And so for us, you know, when we think about equity portfolios right now, by and large, we’ve kind of got a core allocation to long exposure to stock, plus some strategies in there that have explicit focus on providing some downside protection in the event, things go the opposite direction. And we’ll, we’ll, you know, that those portions will trail a little bit if the rally continues very strong, but right. You’re still participating, but the emphasis on protection The other side of it is, you know, right. As we talked about kind of this momentum trade it’s been all, you know, a large slash mega cap tech slash consumer, right. Everybody calls them all tech, but it’s, it’s probably, it’s a mix of things. It’s tech and consumer stocks that are in there. But you know, tilt away from those and into some of the sectors that have been out of favor for the last decade. Let’s think about more, the value oriented sectors or small cap stocks, which had lagged. You know, of course, some of these trends have started to reverse significantly in the last now five months as some of this rising rate theme has come about.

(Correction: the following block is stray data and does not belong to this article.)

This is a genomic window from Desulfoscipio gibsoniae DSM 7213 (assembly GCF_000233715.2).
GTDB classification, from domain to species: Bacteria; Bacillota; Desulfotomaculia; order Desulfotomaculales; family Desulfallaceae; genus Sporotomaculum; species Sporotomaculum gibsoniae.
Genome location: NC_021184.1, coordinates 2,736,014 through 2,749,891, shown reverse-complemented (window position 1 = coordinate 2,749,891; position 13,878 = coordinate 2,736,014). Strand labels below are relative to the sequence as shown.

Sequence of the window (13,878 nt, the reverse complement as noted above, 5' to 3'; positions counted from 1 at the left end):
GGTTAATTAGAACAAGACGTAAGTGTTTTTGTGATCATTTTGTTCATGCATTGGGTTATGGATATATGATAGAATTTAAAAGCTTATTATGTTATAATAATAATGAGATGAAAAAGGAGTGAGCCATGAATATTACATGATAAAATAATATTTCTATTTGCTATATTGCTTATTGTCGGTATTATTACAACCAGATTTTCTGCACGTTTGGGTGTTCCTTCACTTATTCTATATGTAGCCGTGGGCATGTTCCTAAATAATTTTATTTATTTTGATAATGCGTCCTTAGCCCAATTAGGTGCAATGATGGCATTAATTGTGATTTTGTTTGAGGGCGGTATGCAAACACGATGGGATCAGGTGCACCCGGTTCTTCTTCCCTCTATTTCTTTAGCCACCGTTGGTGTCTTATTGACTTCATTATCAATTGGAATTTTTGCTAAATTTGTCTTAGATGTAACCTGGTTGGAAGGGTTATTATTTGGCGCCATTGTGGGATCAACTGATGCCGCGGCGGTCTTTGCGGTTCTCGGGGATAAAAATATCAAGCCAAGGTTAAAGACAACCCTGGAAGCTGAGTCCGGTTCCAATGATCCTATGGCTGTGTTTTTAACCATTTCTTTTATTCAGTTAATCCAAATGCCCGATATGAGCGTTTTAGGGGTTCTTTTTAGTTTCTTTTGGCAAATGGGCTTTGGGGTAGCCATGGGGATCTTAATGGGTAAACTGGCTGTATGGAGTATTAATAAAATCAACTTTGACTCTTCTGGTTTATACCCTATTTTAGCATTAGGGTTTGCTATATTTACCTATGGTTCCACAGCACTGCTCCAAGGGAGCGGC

So you may be starting to see a turn here, but again, we’re going to continue to emphasize those areas that, more attractive valuations, where we think that had actually been harmed more so in some of these distortions and it would stand to benefit from kind of a reversal of this on a relative sense.
Nicholas Olesen: [00:27:23] That’s good. I think that’s useful because I think one of the things that is hardest as investors is, I always say watching your neighbor get rich. Or hearing about the, I bought this stock and it has tripled in value and you’re sitting there and, you know, quote unquote normal investments, not taking these high flyers on it, but I think anyone who’s been an investor long enough has watched these cycles, where you get these ones that rally up and whether they pull back and come, quote unquote back down to earth is to be determined in the future. But knowing your plan and knowing kind of the small steps you can do to keep yourself out of that. Fear of missing out or, or kind of the psychological frustration in these mania type of times makes sense.
Nicholas Ryder: [00:28:00] Yeah, absolutely.
Nicholas Olesen: [00:28:02] All right, well, I appreciate it. We’re want to wrap this up to keep it nice and short. We will do another one on all the fun stuff, the threads that we didn’t get to pull today. But thanks for your time. And if anyone did not get to read it, I will put a link to the post in the show notes, so you guys can see the quote that we did not touch on, and also that graph. Or kind of picture that explains the discounted cashflow. So Nick, thanks so much for your time.
Nicholas Ryder: [00:28:22] Awesome. Thank you.
Nicholas Olesen: [00:28:24] All right. Take care.